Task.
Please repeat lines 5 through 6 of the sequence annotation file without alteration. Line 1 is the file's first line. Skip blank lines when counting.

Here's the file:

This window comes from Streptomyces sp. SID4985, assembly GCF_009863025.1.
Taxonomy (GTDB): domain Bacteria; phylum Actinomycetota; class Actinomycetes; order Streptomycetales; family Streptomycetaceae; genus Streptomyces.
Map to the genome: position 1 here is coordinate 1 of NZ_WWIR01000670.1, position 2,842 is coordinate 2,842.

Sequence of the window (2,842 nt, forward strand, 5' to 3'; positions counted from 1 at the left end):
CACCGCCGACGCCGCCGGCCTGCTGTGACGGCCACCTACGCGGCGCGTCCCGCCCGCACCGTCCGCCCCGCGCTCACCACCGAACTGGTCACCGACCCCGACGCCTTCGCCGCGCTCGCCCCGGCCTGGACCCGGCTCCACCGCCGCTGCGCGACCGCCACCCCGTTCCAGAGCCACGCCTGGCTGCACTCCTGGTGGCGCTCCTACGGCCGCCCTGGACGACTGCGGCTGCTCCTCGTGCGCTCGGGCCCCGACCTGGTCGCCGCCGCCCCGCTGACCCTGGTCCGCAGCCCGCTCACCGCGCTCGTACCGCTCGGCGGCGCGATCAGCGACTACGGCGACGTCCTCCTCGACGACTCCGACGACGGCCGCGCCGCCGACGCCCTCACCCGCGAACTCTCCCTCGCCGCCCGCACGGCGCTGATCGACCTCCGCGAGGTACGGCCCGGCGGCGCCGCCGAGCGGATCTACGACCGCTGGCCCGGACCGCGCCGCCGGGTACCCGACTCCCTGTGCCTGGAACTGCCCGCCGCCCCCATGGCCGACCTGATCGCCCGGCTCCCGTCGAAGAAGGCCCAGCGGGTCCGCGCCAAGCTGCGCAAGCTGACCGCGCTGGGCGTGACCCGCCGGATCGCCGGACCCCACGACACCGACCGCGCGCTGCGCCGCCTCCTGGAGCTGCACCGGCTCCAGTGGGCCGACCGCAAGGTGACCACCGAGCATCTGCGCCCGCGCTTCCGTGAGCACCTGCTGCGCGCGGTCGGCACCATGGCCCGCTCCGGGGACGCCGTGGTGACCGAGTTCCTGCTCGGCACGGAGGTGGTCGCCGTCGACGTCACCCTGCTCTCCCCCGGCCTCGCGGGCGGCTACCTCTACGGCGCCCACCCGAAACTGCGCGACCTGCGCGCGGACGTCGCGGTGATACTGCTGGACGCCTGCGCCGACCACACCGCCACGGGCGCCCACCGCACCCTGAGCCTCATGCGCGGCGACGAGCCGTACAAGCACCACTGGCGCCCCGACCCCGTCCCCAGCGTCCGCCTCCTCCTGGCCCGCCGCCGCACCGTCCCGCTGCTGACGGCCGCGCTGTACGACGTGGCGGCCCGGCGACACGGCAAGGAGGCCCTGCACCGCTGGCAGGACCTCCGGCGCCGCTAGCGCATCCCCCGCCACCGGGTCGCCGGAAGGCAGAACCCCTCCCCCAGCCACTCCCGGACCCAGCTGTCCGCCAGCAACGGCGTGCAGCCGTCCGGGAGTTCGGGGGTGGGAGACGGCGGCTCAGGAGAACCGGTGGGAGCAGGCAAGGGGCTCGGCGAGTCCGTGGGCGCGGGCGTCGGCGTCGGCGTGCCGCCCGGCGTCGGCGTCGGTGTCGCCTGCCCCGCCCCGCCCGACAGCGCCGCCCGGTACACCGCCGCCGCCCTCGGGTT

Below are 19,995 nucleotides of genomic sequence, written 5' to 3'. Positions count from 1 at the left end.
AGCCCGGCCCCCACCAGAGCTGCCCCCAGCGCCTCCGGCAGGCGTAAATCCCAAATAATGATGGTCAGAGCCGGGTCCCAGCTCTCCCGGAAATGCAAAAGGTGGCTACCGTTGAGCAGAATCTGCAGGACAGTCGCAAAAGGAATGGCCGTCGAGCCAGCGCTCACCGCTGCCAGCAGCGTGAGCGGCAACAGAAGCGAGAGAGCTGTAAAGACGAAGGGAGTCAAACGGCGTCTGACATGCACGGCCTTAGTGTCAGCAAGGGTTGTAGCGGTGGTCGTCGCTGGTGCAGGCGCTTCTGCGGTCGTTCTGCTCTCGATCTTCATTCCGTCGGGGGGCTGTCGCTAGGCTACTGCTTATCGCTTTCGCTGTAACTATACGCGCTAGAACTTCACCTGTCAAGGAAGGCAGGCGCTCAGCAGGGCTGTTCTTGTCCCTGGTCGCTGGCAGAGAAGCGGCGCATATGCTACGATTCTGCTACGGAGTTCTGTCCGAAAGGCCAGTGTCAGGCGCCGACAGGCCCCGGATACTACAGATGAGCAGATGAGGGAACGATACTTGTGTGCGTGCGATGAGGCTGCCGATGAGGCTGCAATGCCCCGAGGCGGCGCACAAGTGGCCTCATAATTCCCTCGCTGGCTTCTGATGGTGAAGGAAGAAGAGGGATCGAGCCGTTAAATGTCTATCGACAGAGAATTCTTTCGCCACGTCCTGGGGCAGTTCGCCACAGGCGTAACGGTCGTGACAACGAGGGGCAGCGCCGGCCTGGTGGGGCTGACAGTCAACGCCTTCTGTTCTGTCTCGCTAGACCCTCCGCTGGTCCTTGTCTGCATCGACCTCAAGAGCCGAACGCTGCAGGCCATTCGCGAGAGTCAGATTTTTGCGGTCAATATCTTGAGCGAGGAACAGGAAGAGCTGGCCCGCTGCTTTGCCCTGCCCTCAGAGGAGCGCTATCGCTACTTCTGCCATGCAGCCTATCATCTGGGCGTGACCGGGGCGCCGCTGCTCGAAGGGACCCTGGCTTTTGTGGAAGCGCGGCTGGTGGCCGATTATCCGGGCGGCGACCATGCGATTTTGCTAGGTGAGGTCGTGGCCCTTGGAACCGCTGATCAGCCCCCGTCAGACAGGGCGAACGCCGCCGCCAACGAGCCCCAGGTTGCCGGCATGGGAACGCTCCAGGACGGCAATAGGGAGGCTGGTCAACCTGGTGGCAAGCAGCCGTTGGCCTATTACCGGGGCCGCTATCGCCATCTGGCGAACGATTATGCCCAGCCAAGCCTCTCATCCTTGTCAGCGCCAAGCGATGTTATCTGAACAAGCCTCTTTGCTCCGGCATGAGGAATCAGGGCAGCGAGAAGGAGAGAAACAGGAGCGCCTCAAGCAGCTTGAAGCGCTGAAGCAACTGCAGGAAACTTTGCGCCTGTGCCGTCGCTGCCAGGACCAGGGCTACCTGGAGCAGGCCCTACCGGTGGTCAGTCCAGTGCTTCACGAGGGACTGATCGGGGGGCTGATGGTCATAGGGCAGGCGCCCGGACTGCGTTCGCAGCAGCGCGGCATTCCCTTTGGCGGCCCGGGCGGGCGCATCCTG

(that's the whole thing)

CACCGCCGACGCCGCCGGCCTGCTGTGACGGCCACCTACGCGGCGCGTCCCGCCCGCACCGTCCGCCCCGCGCTCACCACCGAACTGGTCACCGACCCCGACGCCTTCGCCGCGCTCGCCCCGGCCTGGACCCGGCTCCACCGCCGCTGCGCGACCGCCACCCCGTTCCAGAGCCACGCCTGGCTGCACTCCTGGTGGCGCTCCTACGGCCGCCCTGGACGACTGCGGCTGCTCCTCGTGCGCTCGGGCCCCGACCTGGTCGCCGCCGCCCCGCTGACCCTGGTCCGCAGCCCGCTCACCGCGCTCGTACCGCTCGGCGGCGCGATCAGCGACTACGGCGACGTCCTCCTCGACGACTCCGACGACGGCCGCGCCGCCGACGCCCTCACCCGCGAACTCTCCCTCGCCGCCCGCACGGCGCTGATCGACCTCCGCGAGGTACGGCCCGGCGGCGCCGCCGAGCGGATCTACGACCGCTGGCCCGGACCGCGCCGCCGGGTACCCGACTCCCTGTGCCTGGAACTGCCCGCCGCCCCCATGGCCGACCTGATCGCCCGGCTCCCGTCGAAGAAGGCCCAGCGGGTCCGCGCCAAGCTGCGCAAGCTGACCGCGCTGGGCGTGACCCGCCGGATCGCCGGACCCCACGACACCGACCGCGCGCTGCGCCGCCTCCTGGAGCTGCACCGGCTCCAGTGGGCCGACCGCAAGGTGACCACCGAGCATCTGCGCCCGCGCTTCCGTGAGCACCTGCTGCGCGCGGTCGGCACCATGGCCCGCTCCGGGGACGCCGTGGTGACCGAGTTCCTGCTCGGCACGGAGGTGGTCGCCGTCGACGTCACCCTGCTCTCCCCCGGCCTCGCGGGCGGCTACCTCTACGGCGCCCACCCGAAACTGCGCGACCTGCGCGCGGACGTCGCGGTGATACTGCTGGACGCCTGCGCCGACCACACCGCCACGGGCGCCCACCGCACCCTGAGCCTCATGCGCGGCGACGAGCCGTACAAGCACCACTGGCGCCCCGACCCCGTCCCCAGCGTCCGCCTCCTCCTGGCCCGCCGCCGCACCGTCCCGCTGCTGACGGCCGCGCTGTACGACGTGGCGGCCCGGCGACACGGCAAGGAGGCCCTGCACCGCTGGCAGGACCTCCGGCGCCGCTAGCGCATCCCCCGCCACCGGGTCGCCGGAAGGCAGAACCCCTCCCCCAGCCACTCCCGGACCCAGCTGTCCGCCAGCAACGGCGTGCAGCCGTCCGGGAGTTCGGGGGTGGGAGACGGCGGCTCAGGAGAACCGGTGGGAGCAGGCAAGGGGCTCGGCGAGTCCGTGGGCGCGGGCGTCGGCGTCGGCGTGCCGCCCGGCGTCGGCGTCGGTGTCGCCTGCCCCGCCCCGCCCGACAGCGCCGCCCGGTACACCGCCGCCGCCCTCGGGTT

Below are 19,995 nucleotides of genomic sequence, written 5' to 3'. Positions count from 1 at the left end.